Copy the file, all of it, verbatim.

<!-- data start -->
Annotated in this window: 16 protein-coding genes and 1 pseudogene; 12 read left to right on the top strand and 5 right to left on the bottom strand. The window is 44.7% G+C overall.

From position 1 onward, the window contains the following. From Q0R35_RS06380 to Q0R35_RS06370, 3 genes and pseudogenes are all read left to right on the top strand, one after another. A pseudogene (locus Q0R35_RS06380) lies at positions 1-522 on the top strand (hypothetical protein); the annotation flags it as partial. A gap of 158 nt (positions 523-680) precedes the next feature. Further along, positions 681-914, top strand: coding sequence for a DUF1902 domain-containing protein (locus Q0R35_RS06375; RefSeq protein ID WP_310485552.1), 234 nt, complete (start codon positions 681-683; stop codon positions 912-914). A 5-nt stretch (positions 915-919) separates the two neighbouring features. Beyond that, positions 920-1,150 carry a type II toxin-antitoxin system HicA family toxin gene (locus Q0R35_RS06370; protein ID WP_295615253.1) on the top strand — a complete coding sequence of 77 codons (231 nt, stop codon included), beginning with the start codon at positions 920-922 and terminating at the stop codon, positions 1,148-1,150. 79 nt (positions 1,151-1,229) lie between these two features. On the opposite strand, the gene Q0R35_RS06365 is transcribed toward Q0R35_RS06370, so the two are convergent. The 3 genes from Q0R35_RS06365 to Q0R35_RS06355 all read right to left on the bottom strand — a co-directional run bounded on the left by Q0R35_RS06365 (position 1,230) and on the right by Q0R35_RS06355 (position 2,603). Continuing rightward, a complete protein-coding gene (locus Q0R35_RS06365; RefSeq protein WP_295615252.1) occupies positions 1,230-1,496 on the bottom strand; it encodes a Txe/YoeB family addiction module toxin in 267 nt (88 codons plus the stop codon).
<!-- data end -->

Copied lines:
Annotated in this window: 16 protein-coding genes and 1 pseudogene; 12 read left to right on the top strand and 5 right to left on the bottom strand. The window is 44.7% G+C overall.

From position 1 onward, the window contains the following. From Q0R35_RS06380 to Q0R35_RS06370, 3 genes and pseudogenes are all read left to right on the top strand, one after another. A pseudogene (locus Q0R35_RS06380) lies at positions 1-522 on the top strand (hypothetical protein); the annotation flags it as partial. A gap of 158 nt (positions 523-680) precedes the next feature. Further along, positions 681-914, top strand: coding sequence for a DUF1902 domain-containing protein (locus Q0R35_RS06375; RefSeq protein ID WP_310485552.1), 234 nt, complete (start codon positions 681-683; stop codon positions 912-914). A 5-nt stretch (positions 915-919) separates the two neighbouring features. Beyond that, positions 920-1,150 carry a type II toxin-antitoxin system HicA family toxin gene (locus Q0R35_RS06370; protein ID WP_295615253.1) on the top strand — a complete coding sequence of 77 codons (231 nt, stop codon included), beginning with the start codon at positions 920-922 and terminating at the stop codon, positions 1,148-1,150. 79 nt (positions 1,151-1,229) lie between these two features. On the opposite strand, the gene Q0R35_RS06365 is transcribed toward Q0R35_RS06370, so the two are convergent. The 3 genes from Q0R35_RS06365 to Q0R35_RS06355 all read right to left on the bottom strand — a co-directional run bounded on the left by Q0R35_RS06365 (position 1,230) and on the right by Q0R35_RS06355 (position 2,603). Continuing rightward, a complete protein-coding gene (locus Q0R35_RS06365; RefSeq protein WP_295615252.1) occupies positions 1,230-1,496 on the bottom strand; it encodes a Txe/YoeB family addiction module toxin in 267 nt (88 codons plus the stop codon).